With respect to the couple of people out there who actually play online games together as a team, real online gameplay is mostly chaos, especially when it comes to the FPS de jour. People fight over resources, healers don't heal their party members, people will kill team mates if the game allows it just to be a troll/jerk, etc. The problem with the way that co-op is set up in most cases is far too primitive. It throws some people on one side and some people on the other and then gives them a simple capture-the-flag objective and then just lets them run loose. But even if you're on the same team, that doesn't mean that you're really working towards a common goal (*cough cough* troll players), and some players are near useless because they're looking for loot or other items on the battlefield instead of helping towards the main objective. Even worse are the "ball hogs" who try to do everything themselves and not work as a team, because invariably they end up being killed off and your team is at a disadvantage.
How about a team attack? Anyone? *crickets* Ok, back to single player mode.
"But Oni," I hear you ask, "What exactly DO you want out of a co-op experience anyway? It's not all unicorn farts and rainbow whisker kisses out there in the gaming world, and if you're suggesting that we take co-op away, then you can pry it from my cold dead hands!"
That's the thing. We need to shift our thinking on how we play online with other people. It's all well and great that our retro games were only able to do the "you try the level then I try the level and we can see how we compare" and that later games allowed multiple people to play on split screen (Goldeneye), or on the same screen against one another (pretty much every fighter game ever). And even the capture-the-flag-only-this-time-you-can-do-it-by-shooting-people-in-the-face and laser tag but with weapons kind of co-op was a new and fresh idea...back in 2004.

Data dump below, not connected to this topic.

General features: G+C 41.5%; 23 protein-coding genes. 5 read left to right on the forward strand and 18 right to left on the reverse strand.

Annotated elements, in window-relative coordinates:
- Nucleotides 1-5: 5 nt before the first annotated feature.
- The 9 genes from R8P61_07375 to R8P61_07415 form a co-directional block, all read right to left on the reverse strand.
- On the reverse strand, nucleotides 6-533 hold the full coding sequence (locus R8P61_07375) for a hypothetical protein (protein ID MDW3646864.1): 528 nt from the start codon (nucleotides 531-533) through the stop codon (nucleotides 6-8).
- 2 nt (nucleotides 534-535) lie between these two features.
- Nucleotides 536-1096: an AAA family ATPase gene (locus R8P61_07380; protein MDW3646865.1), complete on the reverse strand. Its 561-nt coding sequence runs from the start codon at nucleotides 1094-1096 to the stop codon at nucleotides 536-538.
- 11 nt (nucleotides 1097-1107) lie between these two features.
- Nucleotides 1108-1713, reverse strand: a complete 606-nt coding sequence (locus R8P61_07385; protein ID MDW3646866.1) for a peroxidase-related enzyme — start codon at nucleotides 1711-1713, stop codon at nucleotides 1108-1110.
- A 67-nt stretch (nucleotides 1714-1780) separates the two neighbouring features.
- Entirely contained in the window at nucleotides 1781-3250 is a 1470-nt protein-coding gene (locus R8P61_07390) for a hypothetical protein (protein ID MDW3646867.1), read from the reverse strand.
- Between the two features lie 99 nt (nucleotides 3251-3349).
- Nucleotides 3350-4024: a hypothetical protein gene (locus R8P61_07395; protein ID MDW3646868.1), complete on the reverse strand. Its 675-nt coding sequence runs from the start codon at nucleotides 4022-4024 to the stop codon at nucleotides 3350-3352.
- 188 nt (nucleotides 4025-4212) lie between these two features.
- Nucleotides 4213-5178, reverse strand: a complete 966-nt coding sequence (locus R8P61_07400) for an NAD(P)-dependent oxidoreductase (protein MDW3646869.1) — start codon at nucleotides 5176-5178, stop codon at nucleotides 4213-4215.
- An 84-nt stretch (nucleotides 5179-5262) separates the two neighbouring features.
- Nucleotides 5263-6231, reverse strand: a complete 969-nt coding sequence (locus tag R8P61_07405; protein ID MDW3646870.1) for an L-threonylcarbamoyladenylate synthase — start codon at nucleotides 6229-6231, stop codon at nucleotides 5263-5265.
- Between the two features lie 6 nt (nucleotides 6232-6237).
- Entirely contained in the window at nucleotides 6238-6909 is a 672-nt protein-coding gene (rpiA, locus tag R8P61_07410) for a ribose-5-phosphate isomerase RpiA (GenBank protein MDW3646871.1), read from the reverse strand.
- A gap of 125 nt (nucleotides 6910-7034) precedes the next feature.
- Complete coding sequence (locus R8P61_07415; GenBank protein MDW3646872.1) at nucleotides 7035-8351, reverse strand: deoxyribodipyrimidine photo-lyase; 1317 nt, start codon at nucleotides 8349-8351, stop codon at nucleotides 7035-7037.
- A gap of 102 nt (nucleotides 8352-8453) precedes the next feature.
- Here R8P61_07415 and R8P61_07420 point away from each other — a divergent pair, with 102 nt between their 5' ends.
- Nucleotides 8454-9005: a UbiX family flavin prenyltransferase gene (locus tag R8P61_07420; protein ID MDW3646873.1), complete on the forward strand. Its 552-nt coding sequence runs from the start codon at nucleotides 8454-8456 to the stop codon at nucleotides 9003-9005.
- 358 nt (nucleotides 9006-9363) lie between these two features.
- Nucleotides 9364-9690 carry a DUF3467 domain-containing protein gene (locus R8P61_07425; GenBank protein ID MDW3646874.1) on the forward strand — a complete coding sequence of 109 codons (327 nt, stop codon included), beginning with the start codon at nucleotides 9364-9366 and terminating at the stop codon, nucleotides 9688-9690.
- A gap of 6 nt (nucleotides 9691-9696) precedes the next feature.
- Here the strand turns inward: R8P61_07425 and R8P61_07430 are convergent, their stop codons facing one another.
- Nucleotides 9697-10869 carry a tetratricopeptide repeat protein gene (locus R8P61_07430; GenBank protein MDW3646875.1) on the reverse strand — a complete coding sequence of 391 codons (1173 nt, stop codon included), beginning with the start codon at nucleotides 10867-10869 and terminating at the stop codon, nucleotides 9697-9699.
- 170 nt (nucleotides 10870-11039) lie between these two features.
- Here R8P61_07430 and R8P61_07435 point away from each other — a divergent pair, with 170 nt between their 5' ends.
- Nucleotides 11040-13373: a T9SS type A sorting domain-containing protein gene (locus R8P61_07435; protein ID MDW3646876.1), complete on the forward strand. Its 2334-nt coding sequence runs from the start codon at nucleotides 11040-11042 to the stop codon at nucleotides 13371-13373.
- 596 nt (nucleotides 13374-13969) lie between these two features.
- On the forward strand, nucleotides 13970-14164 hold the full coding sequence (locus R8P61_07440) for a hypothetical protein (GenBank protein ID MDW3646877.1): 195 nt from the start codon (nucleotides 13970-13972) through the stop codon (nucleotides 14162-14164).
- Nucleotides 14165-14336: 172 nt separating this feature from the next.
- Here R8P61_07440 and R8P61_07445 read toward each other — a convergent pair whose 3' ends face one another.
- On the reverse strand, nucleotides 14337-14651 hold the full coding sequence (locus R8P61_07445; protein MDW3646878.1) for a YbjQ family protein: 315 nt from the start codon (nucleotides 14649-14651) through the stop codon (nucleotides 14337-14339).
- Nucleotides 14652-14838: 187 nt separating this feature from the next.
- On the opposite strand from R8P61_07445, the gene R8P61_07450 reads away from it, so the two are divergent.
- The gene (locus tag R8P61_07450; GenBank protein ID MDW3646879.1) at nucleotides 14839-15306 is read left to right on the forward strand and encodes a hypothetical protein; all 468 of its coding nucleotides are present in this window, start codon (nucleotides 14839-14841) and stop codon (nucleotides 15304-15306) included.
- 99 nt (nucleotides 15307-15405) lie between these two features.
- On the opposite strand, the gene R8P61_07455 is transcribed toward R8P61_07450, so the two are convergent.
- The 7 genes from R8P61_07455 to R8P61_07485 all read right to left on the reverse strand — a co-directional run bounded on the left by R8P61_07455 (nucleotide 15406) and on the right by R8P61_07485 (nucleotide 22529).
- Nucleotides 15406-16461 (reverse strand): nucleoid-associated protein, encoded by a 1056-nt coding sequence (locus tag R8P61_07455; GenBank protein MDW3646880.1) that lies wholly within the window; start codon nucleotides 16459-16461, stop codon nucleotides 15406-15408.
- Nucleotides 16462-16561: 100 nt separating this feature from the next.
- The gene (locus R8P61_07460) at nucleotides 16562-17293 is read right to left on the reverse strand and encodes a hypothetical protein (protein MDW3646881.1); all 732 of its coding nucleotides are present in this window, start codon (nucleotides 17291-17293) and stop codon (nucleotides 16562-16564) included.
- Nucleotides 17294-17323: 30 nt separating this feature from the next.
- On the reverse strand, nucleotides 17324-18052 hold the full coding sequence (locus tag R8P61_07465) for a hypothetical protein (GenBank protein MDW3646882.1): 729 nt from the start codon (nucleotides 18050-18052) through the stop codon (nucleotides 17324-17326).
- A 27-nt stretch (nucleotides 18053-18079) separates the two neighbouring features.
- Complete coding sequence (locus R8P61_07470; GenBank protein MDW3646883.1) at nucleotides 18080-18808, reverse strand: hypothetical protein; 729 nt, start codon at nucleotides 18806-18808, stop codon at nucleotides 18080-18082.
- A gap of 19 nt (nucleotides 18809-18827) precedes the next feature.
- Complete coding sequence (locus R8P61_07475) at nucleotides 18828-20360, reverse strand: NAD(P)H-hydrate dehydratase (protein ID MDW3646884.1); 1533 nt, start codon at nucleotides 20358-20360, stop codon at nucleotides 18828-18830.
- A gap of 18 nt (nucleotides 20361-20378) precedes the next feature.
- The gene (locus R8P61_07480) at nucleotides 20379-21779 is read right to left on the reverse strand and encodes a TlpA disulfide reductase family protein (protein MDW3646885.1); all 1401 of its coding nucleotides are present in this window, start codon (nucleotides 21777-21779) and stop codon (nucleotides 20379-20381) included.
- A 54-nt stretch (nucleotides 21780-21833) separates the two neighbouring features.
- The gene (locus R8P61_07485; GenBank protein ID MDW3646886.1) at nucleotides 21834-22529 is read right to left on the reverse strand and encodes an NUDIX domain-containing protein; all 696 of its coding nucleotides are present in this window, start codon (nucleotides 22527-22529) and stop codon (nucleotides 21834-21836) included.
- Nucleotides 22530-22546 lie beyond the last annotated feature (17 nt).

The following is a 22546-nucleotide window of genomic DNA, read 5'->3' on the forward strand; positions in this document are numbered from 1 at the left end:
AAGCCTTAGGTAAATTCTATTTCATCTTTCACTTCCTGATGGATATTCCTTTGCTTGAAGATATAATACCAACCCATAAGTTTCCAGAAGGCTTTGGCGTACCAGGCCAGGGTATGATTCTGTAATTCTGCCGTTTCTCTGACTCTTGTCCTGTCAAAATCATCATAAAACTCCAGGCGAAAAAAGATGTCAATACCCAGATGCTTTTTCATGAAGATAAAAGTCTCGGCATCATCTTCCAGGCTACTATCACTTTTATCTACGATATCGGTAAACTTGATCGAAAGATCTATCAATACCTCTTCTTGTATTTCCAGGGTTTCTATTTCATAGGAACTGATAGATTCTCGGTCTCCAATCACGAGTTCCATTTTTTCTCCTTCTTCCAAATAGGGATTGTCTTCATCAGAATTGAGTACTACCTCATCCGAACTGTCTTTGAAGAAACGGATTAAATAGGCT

But I think that we ought to start thinking of the future, and not just the inevitability of flying cars and sexy aliens.
"Good evening. May I interest you in a glass of wine and some scent marking?"
Currently, we have far too many games that focus SOLEY on competition angles. Be it Player 1 VS Player 2 or Random Group A VS Random Group B, the focus is much more on fighting one another than anything more complex or interesting.
We ALSO need online games that not only encourage us to collaborate and work in tandem with other gamers, but that actively reward us for working as a team and punish us for trying to do it all alone. One of the strongest parts of humanity is our numbers and our ability to do seemingly impossible, yet amazing things when we work together. Unfortunately, it seems that all too often, we are encouraged to fight, squabble and waste our time over petty arguments and differences in the minutia of how you believe something should be done only to basically make true progress impossible.
I am all for having competitive games and games of skill out there, but what I am trying to argue for is an increase in cooperative games that foster the kind of solid teamwork that many of us are lacking experience elsewhere in our lives. This is not about fostering a "we're all winners" mentality, because if you don't pull your weight, the team (and yourself) suffers, but I do honestly think that it can become far easier to take pride in yourself and the gaming you engage in when you are rewarded for being a good teammate and punished for being a hateful troll. Because perhaps we aren't all winners, but it's a more fulfilling victory when you can trust your team mates to have your back.
So what are your thoughts on co-op gaming?
Do you like the current way most games set it up?
What about the idea of StreetPass and other "random" battle systems VS playing only with people you know?
As always, I look forward to your replies!